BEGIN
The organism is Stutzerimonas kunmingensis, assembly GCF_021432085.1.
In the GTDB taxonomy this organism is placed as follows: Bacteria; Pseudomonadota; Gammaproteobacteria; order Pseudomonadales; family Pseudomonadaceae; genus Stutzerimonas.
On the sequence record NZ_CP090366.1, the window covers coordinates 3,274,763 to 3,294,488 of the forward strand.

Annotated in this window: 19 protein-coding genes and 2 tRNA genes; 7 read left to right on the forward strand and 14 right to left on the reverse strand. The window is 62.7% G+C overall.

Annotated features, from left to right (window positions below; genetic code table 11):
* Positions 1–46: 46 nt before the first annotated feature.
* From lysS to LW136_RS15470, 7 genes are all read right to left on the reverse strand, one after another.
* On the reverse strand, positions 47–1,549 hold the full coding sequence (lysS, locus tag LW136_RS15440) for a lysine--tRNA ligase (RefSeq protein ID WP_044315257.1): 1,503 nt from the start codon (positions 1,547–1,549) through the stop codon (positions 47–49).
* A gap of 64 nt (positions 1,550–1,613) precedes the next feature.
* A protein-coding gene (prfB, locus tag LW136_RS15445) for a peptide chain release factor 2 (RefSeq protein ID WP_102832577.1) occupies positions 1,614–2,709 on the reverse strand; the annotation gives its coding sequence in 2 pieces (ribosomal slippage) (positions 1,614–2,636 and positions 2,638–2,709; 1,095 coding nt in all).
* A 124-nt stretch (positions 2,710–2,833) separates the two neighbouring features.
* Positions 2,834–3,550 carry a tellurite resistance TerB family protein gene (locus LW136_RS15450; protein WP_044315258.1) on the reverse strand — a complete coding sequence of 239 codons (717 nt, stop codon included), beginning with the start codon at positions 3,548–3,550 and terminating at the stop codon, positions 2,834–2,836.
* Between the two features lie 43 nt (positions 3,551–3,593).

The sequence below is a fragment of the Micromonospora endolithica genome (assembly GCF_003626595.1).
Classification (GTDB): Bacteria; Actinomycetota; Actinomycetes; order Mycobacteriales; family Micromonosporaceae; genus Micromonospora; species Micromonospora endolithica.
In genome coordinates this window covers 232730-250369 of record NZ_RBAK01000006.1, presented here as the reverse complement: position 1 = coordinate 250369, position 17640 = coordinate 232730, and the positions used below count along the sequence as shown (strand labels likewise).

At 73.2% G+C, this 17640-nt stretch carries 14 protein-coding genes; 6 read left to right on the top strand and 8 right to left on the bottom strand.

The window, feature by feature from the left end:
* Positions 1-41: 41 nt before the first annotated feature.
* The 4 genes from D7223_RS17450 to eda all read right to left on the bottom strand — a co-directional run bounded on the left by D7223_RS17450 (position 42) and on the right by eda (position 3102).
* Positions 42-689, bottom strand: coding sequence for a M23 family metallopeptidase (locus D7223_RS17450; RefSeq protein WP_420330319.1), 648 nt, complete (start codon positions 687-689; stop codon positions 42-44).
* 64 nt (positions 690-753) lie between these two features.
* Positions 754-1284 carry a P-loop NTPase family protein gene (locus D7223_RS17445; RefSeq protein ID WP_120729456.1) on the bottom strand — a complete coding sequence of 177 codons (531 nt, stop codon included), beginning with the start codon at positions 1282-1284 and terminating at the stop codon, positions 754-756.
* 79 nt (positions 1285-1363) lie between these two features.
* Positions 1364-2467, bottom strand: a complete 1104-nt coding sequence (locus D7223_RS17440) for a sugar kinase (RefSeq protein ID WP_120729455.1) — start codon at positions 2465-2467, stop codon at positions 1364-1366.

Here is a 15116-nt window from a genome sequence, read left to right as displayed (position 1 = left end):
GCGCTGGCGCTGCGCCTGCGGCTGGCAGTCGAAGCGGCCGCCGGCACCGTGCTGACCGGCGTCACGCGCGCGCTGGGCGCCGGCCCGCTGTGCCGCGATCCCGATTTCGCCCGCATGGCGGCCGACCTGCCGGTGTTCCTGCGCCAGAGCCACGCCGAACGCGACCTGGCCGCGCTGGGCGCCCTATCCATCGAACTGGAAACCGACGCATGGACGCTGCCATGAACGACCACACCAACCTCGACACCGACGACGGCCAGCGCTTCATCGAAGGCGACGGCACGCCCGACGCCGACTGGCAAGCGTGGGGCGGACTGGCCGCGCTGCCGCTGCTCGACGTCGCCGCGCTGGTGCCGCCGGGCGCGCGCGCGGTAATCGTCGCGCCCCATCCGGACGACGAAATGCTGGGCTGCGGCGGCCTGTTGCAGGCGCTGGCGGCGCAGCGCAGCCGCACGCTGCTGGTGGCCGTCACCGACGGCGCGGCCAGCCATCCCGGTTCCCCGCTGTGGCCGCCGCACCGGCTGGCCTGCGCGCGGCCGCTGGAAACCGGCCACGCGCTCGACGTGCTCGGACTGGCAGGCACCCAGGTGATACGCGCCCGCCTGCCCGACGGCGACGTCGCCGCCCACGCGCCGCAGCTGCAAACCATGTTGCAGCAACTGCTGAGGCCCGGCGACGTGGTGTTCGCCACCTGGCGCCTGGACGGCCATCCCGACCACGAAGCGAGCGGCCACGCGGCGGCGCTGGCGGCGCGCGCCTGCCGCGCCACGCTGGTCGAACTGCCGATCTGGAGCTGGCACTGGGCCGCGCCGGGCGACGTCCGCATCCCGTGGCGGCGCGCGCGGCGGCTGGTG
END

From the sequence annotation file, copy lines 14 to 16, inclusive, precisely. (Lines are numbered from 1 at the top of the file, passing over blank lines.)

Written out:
The sequence below is a fragment of the Micromonospora endolithica genome (assembly GCF_003626595.1).
Classification (GTDB): Bacteria; Actinomycetota; Actinomycetes; order Mycobacteriales; family Micromonosporaceae; genus Micromonospora; species Micromonospora endolithica.
In genome coordinates this window covers 232730-250369 of record NZ_RBAK01000006.1, presented here as the reverse complement: position 1 = coordinate 250369, position 17640 = coordinate 232730, and the positions used below count along the sequence as shown (strand labels likewise).